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Landscape Ecology

, Volume 33, Issue 11, pp 1925–1938 | Cite as

Host functional connectivity and the spread potential of Lyme disease

  • Alexander G. WattsEmail author
  • Santiago Saura
  • Claire Jardine
  • Patrick Leighton
  • Lisa Werden
  • Marie-Josée Fortin
Research Article

Abstract

Context

In the ecology of Lyme disease emergence, it remains unclear to what extent spread of the tick vector (Ixodes scapularis) and the pathogen (Borrelia burgdorferi) are dependent upon the dispersal of vertebrate hosts in spatially heterogeneous landscapes. Yet, empirical measure of these complex ecologically driven spread processes present conceptual and methodological challenges despite important public health implications.

Objectives

To examine the relationship between landscape characteristics and tick-borne disease spread, we modeled the influence of landscape connectivity for a simplified vertebrate host community (white-footed mouse—Peromyscus leucopus, American robin—Turdus migratorius, white-tailed deer—Odocoileus virginianus) on the potential spread of the tick population compared to the pathogen in a spatially-structured landscape.

Methods

We parameterized a hybrid demographic-dispersal connectivity model by combining a series of reported host dispersal and tick burden estimates with empirically-measured tick abundance and pathogen prevalence sampled from a Lyme-endemic island landscape in Thousand Islands National Park (Ontario, Canada) and simulated several tick- and pathogen-spread scenarios.

Results

The extent of tick spread by mice [amount of reachable habitat (ARH) = 18.0%] is considerably similar to that of robins (ARH = 18.7%), while deer support the greatest tick spread extent (ARH = 82.0%). Infected mice carrying ticks support the highest pathogen spread (ARH = 19.8%). Short-distance pathogen spread and long-distance tick spread were facilitated by intermediate stepping stone habitat fragments.

Conclusions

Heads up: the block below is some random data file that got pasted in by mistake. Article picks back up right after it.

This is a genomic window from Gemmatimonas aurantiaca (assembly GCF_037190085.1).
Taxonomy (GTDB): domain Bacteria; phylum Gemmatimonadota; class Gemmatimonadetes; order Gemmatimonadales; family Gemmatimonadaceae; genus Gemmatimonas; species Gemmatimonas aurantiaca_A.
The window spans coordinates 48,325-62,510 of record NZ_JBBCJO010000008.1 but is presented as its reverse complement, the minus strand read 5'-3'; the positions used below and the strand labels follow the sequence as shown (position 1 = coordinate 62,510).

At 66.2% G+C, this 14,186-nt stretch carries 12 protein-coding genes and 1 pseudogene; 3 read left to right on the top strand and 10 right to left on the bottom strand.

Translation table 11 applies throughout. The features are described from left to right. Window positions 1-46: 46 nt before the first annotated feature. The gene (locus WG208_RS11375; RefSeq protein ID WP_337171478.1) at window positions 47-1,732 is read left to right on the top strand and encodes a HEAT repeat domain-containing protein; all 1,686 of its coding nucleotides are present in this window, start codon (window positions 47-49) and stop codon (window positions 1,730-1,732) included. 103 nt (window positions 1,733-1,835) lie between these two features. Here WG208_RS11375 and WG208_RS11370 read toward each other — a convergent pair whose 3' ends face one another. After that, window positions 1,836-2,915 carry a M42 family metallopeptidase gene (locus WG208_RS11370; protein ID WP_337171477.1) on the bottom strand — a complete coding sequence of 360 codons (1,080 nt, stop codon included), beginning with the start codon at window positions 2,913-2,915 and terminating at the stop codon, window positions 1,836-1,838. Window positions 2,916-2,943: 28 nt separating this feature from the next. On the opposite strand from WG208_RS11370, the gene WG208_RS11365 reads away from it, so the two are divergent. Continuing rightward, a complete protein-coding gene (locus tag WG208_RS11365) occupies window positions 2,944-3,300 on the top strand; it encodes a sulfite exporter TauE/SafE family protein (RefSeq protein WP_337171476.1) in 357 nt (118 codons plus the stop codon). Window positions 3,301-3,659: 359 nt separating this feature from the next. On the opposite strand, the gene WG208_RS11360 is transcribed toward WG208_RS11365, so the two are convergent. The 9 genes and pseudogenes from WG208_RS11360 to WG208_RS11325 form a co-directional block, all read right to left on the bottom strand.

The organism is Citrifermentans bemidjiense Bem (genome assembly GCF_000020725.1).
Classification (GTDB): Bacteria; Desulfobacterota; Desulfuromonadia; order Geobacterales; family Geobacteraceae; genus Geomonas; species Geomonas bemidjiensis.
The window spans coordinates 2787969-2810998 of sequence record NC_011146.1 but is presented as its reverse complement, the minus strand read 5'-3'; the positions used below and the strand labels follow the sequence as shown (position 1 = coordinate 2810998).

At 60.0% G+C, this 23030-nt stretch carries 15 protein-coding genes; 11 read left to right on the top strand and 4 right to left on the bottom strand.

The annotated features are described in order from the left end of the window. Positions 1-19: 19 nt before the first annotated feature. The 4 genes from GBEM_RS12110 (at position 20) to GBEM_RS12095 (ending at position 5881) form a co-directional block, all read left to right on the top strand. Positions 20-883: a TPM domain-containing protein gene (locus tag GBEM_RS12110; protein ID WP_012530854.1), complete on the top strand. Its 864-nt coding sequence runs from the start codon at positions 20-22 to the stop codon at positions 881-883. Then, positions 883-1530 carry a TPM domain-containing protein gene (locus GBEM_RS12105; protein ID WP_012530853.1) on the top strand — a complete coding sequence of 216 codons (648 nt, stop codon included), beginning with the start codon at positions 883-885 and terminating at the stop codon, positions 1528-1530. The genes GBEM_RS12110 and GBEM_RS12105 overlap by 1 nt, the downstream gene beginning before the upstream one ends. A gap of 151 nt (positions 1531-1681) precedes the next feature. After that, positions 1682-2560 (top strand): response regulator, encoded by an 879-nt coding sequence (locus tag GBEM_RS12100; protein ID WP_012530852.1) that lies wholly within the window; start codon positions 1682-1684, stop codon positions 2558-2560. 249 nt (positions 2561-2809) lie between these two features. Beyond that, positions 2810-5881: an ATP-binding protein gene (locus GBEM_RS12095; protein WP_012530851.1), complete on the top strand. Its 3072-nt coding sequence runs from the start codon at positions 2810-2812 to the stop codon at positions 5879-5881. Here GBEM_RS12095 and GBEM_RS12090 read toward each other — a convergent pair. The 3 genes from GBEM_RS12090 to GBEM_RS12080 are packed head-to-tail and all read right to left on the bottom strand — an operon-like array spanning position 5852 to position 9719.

We provide evidence that host functional connectivity mediates tick spread differently than pathogen spread, and depends strongly on landscape configuration. Our study therefore emphasizes the importance of landscape spatial heterogeneity on the ecological processes that influence regional tick-borne disease spread.

Keywords

Network theory Tick-borne disease Stepping stones Disease ecology Host–parasite interactions Landscape configuration 

Notes

Acknowledgements

Field and laboratory work was conducted as part of another project (Werden et al. 2014) and was supported by Emily Gonzales at Thousand Islands National Park (TINP); Jeff Bowman at the Ontario Ministry of Natural Resources and Forestry (OMNRF); Ian K. Barker at the Canadian Wildlife Health Cooperative (CWHC) and Robbin Lindsay at the Public Health Agency of Canada. We thank the numerous students and staff from the OMNRF, CWHC, PHAC, and TINP who contributed to field data collection and lab work. We thank the associate editor and reviewers for their constructive comments.

Funding

M-JF was supported by NSERC Discovery Grant #5134. SS was supported by grant AGL2012-31099 from the Spanish Ministry of Economy and Competitiveness. AGW was partially supported by the University of Toronto, Department of Ecology & Evolution, and by Ontario Graduate Scholarships.

Compliance with ethical standards

Conflict of interest

The authors declare that there are no conflicts of interest.

Supplementary material

10980_2018_715_MOESM1_ESM.docx (1.9 mb)
Supplementary material 1 (DOCX 1983 kb)

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Copyright information

© Springer Nature B.V. 2018

Authors and Affiliations

  1. 1.Li Ka Shing Knowledge InstituteSt. Michael’s HospitalTorontoCanada
  2. 2.Department of Ecology & Evolutionary BiologyUniversity of TorontoTorontoCanada
  3. 3.Departamento de Sistemas y Recursos NaturalesUniversidad Politécnica de MadridMadridSpain
  4. 4.European Commission, Joint Research Centre (JRC), Directorate D - Sustainable ResourcesIspraItaly
  5. 5.Department of Pathobiology and Canadian Wildlife Health CooperativeUniversity of GuelphGuelphCanada
  6. 6.Department of Pathology and Microbiology, Faculty of Veterinary MedicineUniversité de MontréalSaint-HyacintheCanada
  7. 7.Thousand Islands National ParkMallorytownCanada

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